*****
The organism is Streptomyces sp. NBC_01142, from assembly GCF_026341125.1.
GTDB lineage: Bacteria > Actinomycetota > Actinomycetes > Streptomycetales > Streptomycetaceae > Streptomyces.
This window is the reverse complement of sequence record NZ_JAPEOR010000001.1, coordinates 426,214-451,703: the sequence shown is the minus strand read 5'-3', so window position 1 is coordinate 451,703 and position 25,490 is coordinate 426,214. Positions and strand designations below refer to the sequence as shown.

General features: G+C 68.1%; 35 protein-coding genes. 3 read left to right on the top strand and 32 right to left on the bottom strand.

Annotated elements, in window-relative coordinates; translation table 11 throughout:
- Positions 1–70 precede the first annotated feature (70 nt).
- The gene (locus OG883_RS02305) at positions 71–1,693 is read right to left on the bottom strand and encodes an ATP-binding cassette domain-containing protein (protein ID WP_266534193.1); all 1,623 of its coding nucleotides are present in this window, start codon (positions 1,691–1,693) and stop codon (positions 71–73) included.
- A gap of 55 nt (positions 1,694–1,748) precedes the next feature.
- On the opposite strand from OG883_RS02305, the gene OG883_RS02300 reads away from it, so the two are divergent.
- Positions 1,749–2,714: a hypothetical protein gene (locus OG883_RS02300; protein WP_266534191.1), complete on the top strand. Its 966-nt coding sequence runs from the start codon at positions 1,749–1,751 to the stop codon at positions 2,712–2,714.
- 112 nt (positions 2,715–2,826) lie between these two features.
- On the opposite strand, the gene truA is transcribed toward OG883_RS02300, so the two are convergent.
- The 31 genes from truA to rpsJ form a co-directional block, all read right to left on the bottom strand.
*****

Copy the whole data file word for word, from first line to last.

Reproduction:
The organism is Streptomyces sp. NBC_01142, from assembly GCF_026341125.1.
GTDB lineage: Bacteria > Actinomycetota > Actinomycetes > Streptomycetales > Streptomycetaceae > Streptomyces.
This window is the reverse complement of sequence record NZ_JAPEOR010000001.1, coordinates 426,214-451,703: the sequence shown is the minus strand read 5'-3', so window position 1 is coordinate 451,703 and position 25,490 is coordinate 426,214. Positions and strand designations below refer to the sequence as shown.

General features: G+C 68.1%; 35 protein-coding genes. 3 read left to right on the top strand and 32 right to left on the bottom strand.

Annotated elements, in window-relative coordinates; translation table 11 throughout:
- Positions 1–70 precede the first annotated feature (70 nt).
- The gene (locus OG883_RS02305) at positions 71–1,693 is read right to left on the bottom strand and encodes an ATP-binding cassette domain-containing protein (protein ID WP_266534193.1); all 1,623 of its coding nucleotides are present in this window, start codon (positions 1,691–1,693) and stop codon (positions 71–73) included.
- A gap of 55 nt (positions 1,694–1,748) precedes the next feature.
- On the opposite strand from OG883_RS02305, the gene OG883_RS02300 reads away from it, so the two are divergent.
- Positions 1,749–2,714: a hypothetical protein gene (locus OG883_RS02300; protein WP_266534191.1), complete on the top strand. Its 966-nt coding sequence runs from the start codon at positions 1,749–1,751 to the stop codon at positions 2,712–2,714.
- 112 nt (positions 2,715–2,826) lie between these two features.
- On the opposite strand, the gene truA is transcribed toward OG883_RS02300, so the two are convergent.
- The 31 genes from truA to rpsJ form a co-directional block, all read right to left on the bottom strand.